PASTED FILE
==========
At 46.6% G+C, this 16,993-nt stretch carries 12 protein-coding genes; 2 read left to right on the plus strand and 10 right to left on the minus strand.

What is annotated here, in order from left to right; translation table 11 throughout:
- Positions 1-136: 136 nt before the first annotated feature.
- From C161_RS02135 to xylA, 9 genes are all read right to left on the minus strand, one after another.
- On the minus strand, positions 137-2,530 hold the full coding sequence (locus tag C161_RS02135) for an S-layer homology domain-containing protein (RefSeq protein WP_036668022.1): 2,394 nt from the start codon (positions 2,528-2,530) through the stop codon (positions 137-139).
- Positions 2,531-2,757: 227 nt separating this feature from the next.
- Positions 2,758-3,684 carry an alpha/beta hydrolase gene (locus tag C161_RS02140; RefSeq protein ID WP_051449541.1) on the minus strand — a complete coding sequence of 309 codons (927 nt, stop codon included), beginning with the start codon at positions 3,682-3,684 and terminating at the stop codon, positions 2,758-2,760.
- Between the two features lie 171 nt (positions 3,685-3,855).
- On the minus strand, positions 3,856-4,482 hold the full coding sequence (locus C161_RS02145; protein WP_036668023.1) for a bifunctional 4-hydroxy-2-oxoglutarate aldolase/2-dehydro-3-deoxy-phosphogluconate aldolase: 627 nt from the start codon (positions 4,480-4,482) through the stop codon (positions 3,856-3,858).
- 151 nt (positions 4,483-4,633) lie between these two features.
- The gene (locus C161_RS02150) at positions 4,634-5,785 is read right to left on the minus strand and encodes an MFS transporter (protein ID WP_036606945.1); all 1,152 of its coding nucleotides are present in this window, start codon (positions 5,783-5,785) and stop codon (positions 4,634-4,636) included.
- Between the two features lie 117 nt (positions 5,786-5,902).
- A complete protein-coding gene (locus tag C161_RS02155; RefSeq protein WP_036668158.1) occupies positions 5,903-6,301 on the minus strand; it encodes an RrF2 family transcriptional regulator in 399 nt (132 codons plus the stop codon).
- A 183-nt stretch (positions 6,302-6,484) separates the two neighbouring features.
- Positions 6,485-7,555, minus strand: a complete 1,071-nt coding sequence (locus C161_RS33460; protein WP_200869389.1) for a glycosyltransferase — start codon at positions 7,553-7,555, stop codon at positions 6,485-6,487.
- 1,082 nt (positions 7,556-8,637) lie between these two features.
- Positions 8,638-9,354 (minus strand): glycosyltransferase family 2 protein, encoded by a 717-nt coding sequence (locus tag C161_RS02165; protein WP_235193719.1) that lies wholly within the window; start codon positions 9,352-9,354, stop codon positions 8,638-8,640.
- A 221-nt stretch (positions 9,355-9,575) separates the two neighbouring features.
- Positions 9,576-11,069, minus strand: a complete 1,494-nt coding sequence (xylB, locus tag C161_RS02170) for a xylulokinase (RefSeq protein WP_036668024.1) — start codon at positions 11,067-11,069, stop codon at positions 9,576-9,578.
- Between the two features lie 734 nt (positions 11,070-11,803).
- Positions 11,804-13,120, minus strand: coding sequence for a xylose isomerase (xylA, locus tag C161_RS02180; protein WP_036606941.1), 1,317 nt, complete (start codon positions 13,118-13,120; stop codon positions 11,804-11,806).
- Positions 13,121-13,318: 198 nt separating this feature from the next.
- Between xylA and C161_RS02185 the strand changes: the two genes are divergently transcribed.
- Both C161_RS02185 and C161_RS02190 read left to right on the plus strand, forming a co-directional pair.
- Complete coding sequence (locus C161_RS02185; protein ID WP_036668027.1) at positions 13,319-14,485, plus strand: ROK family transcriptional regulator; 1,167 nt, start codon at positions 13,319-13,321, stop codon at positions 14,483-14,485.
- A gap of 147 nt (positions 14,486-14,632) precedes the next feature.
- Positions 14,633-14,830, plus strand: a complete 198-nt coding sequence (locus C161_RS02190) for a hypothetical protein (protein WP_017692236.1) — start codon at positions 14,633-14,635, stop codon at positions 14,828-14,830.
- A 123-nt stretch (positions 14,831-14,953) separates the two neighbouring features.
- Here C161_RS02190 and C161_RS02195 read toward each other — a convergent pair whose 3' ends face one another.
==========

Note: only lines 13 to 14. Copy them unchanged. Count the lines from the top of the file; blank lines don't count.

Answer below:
- A complete protein-coding gene (locus tag C161_RS02155; RefSeq protein WP_036668158.1) occupies positions 5,903-6,301 on the minus strand; it encodes an RrF2 family transcriptional regulator in 399 nt (132 codons plus the stop codon).
- A 183-nt stretch (positions 6,302-6,484) separates the two neighbouring features.